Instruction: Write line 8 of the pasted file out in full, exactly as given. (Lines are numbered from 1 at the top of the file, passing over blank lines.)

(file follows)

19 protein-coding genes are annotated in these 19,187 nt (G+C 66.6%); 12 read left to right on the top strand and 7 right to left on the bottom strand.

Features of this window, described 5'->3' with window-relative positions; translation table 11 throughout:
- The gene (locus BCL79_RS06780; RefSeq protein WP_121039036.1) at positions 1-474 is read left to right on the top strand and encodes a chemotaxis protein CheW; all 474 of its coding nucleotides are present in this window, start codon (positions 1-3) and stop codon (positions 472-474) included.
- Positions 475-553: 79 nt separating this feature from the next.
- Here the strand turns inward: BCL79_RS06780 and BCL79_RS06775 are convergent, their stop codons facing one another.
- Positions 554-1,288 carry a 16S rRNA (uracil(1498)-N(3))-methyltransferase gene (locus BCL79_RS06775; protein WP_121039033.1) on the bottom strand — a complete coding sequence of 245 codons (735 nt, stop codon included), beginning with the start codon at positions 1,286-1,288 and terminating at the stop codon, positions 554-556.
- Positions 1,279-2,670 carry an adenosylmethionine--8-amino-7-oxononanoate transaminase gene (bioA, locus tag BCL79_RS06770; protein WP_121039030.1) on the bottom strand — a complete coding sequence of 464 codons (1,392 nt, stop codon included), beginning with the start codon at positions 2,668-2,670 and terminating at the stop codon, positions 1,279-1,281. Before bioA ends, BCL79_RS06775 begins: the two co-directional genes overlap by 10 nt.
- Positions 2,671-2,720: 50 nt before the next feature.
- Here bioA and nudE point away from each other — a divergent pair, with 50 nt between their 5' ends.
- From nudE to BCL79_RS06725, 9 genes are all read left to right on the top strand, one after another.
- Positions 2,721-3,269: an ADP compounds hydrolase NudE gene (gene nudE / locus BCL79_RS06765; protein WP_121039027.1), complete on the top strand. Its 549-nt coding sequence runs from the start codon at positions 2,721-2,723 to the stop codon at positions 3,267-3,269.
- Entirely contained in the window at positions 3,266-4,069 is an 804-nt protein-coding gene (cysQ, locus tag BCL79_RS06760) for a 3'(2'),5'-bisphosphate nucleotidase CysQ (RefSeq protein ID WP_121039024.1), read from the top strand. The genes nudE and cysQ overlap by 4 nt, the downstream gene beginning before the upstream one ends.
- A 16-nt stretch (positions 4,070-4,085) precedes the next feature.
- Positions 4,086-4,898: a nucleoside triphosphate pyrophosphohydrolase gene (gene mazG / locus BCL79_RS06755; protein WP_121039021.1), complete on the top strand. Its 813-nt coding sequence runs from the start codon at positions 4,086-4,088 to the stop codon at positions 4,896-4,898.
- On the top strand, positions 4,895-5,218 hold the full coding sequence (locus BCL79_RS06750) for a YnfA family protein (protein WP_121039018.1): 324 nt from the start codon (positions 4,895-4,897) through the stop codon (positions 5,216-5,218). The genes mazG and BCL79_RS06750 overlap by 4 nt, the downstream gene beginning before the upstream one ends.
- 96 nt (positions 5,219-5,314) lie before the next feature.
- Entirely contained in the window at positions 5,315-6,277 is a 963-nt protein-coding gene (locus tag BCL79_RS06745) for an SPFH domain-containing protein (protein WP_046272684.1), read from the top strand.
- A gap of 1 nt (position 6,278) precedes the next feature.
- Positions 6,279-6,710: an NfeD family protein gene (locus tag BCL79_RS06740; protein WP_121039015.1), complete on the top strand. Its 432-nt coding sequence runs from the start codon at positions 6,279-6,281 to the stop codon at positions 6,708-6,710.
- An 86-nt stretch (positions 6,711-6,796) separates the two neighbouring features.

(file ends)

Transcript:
- Positions 2,671-2,720: 50 nt before the next feature.